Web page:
From cattle drives to rock and snowslides, Echo Summit has long history Support Local Journalism

SOUTH LAKE TAHOE, Calif. — Echo Summit has been in the news a lot lately due to a massive rockslide that forced the closure of U.S. Highway 50.

The highway has a long history of snow and rockslides since the highway was completed in 1939, but its history goes back even further.

“​​The history of Echo Summit is quite extensive dating back to the Gold Rush and wagon trails,” said Steve Nelson, public information officer for Caltrans District 3.

Families, like the Celio’s, used the route established through Echo Summit for cattle drives. Each summer they brought cattle into the basin from the California valley.

The U.S. Highway System was created in 1926 and construction on an established highway up and over Echo started shortly after.

“Johnson Pass was the original route over Echo Summit, but after the Echo Summit Sidehill Viaduct was completed between 1938 and 1939, Johnson Pass was bypassed and the route realigned into what is still used today,” Nelson said. “Obviously engineering and construction techniques have evolved a great deal since 1939, but for the original bridge to last more than 80 years is quite remarkable.”

The cost of building the bridge in 1939 was $25,000.

In the Caltrans Library, Nelson found this statement describing the viaduct after completion, “The property is an outstanding example of the U.S. Bureau of Public Roads’ careful design and engineering in an effort to meld a roadway into the natural beauty of the terrain. The effort resulted in the construction of numerous retaining walls, rock wall parapets, and a viaduct made of local granite, allowing full function of the facility while minimizing construction impacts to a recreational and scenic route. This was a challenging engineering feat with impressive results.”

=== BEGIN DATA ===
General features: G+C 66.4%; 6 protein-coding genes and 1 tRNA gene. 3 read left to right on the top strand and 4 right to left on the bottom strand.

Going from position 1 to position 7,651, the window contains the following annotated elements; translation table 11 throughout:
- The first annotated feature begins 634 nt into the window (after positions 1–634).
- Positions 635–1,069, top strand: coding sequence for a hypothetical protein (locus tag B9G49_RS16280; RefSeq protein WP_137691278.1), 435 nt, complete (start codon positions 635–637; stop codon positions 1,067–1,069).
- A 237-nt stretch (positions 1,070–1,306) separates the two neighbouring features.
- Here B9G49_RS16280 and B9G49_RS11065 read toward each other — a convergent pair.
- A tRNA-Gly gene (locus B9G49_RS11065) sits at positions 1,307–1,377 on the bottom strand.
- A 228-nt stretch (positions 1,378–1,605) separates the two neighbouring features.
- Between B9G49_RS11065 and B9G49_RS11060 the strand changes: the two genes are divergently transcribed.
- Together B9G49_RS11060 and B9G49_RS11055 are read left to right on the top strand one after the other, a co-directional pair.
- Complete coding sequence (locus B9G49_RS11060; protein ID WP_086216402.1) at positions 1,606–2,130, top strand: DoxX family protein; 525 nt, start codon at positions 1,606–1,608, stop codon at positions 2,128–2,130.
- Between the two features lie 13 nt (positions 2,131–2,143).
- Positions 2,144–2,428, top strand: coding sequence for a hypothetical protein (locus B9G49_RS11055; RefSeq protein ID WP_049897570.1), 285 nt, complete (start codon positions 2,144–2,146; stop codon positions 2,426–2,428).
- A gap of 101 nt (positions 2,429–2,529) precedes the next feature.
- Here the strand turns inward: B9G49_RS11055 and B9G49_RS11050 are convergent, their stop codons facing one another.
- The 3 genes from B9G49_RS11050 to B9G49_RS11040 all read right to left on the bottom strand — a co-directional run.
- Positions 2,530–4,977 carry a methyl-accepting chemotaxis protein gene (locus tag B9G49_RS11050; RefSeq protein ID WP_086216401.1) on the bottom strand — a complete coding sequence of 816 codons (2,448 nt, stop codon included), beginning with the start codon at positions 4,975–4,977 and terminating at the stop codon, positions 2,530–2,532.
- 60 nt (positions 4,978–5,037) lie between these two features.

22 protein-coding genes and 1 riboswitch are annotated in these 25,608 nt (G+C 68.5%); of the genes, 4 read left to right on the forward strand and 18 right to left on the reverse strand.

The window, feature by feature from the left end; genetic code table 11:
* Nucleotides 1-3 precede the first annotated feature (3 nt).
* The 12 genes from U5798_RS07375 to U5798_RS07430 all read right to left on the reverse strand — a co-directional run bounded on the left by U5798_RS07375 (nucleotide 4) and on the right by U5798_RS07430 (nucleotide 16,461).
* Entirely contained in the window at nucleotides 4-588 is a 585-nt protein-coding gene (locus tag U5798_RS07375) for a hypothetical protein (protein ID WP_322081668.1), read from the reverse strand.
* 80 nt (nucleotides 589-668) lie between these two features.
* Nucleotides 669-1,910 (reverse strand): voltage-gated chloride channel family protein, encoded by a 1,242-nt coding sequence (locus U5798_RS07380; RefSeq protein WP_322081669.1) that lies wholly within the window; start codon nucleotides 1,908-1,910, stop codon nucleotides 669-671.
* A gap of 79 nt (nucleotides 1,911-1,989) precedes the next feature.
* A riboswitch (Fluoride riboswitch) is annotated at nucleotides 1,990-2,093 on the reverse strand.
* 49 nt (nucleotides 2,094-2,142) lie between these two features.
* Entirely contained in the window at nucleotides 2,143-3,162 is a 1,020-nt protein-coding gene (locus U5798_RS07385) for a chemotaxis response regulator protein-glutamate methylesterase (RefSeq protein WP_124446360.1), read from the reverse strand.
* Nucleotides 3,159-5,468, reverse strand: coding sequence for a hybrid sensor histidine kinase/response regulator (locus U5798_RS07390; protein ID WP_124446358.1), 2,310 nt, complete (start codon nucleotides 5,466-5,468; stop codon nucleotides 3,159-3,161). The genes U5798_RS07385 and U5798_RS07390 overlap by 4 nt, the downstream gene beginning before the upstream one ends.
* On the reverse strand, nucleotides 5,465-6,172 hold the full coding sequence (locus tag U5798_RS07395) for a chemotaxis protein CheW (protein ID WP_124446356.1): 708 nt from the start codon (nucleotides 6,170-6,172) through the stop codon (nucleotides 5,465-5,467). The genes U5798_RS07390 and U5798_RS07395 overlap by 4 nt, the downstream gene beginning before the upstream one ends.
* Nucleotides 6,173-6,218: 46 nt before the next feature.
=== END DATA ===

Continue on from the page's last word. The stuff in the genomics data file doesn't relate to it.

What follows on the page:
From cattle drives to rock and snowslides, Echo Summit has long history Support Local Journalism

Construction began in 2019 to replace the aging bridge. The project was completed ahead of schedule in 2020.

U.S. Highway 50 Echo Summit Sidehill Viaduct Replacement Project removed the existing bridge cost $14.1 million, $5.2 million of which came from Senate Bill 1, the Road Repair and Accountability Act of 2017.

The project required two weeks of complete closure of the highway and entailed “hauling and installing seven 96-foot precast girders from Utah to serve as the bridge deck and using ultra high-performance concrete for the first time in a high-elevation area to bind the bridge girders together with a faster curing time than traditional concrete,” the project description stated.

The American Association of State Highway and Transportation Officials recognized the project as a winner in their 2021 America’s Transportation Awards competition. The project was selected for best use of technology and innovation in the small project category (less than $25 million).